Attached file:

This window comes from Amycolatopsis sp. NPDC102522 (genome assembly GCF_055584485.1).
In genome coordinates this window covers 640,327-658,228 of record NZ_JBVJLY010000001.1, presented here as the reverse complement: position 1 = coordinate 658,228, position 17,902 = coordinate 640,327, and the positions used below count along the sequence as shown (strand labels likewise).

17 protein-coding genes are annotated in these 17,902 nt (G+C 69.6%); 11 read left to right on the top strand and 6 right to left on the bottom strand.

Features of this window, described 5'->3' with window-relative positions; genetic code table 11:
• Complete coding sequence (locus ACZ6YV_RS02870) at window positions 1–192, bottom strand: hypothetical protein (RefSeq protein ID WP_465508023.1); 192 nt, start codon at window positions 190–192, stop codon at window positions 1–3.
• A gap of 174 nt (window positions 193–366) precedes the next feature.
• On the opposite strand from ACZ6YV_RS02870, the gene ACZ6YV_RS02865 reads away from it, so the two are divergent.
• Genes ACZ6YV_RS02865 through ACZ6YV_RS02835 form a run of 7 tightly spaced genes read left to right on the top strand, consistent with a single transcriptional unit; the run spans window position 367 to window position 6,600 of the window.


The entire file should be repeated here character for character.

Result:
This window comes from Amycolatopsis sp. NPDC102522 (genome assembly GCF_055584485.1).
In genome coordinates this window covers 640,327-658,228 of record NZ_JBVJLY010000001.1, presented here as the reverse complement: position 1 = coordinate 658,228, position 17,902 = coordinate 640,327, and the positions used below count along the sequence as shown (strand labels likewise).

17 protein-coding genes are annotated in these 17,902 nt (G+C 69.6%); 11 read left to right on the top strand and 6 right to left on the bottom strand.

Features of this window, described 5'->3' with window-relative positions; genetic code table 11:
• Complete coding sequence (locus ACZ6YV_RS02870) at window positions 1–192, bottom strand: hypothetical protein (RefSeq protein ID WP_465508023.1); 192 nt, start codon at window positions 190–192, stop codon at window positions 1–3.
• A gap of 174 nt (window positions 193–366) precedes the next feature.
• On the opposite strand from ACZ6YV_RS02870, the gene ACZ6YV_RS02865 reads away from it, so the two are divergent.
• Genes ACZ6YV_RS02865 through ACZ6YV_RS02835 form a run of 7 tightly spaced genes read left to right on the top strand, consistent with a single transcriptional unit; the run spans window position 367 to window position 6,600 of the window.